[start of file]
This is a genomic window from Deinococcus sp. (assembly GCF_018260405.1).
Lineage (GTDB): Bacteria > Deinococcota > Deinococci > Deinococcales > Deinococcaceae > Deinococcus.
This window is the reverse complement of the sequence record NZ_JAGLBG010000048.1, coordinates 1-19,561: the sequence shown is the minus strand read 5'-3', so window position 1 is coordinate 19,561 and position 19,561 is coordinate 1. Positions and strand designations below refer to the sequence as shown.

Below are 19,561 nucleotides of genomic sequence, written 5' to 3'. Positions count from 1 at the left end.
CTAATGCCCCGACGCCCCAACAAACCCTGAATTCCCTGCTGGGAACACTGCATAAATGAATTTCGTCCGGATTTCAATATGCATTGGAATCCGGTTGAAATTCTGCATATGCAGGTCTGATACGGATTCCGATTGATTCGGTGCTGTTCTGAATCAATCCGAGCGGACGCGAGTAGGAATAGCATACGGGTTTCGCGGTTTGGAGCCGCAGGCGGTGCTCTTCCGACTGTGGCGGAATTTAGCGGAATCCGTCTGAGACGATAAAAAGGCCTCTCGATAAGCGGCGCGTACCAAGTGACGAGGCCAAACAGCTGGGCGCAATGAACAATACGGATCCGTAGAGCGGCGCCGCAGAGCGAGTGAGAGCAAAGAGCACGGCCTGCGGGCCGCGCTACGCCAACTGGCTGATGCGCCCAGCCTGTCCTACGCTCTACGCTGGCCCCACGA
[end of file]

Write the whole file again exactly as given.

This is a genomic window from Deinococcus sp. (assembly GCF_018260405.1).
Lineage (GTDB): Bacteria > Deinococcota > Deinococci > Deinococcales > Deinococcaceae > Deinococcus.
This window is the reverse complement of the sequence record NZ_JAGLBG010000048.1, coordinates 1-19,561: the sequence shown is the minus strand read 5'-3', so window position 1 is coordinate 19,561 and position 19,561 is coordinate 1. Positions and strand designations below refer to the sequence as shown.

Below are 19,561 nucleotides of genomic sequence, written 5' to 3'. Positions count from 1 at the left end.
CTAATGCCCCGACGCCCCAACAAACCCTGAATTCCCTGCTGGGAACACTGCATAAATGAATTTCGTCCGGATTTCAATATGCATTGGAATCCGGTTGAAATTCTGCATATGCAGGTCTGATACGGATTCCGATTGATTCGGTGCTGTTCTGAATCAATCCGAGCGGACGCGAGTAGGAATAGCATACGGGTTTCGCGGTTTGGAGCCGCAGGCGGTGCTCTTCCGACTGTGGCGGAATTTAGCGGAATCCGTCTGAGACGATAAAAAGGCCTCTCGATAAGCGGCGCGTACCAAGTGACGAGGCCAAACAGCTGGGCGCAATGAACAATACGGATCCGTAGAGCGGCGCCGCAGAGCGAGTGAGAGCAAAGAGCACGGCCTGCGGGCCGCGCTACGCCAACTGGCTGATGCGCCCAGCCTGTCCTACGCTCTACGCTGGCCCCACGA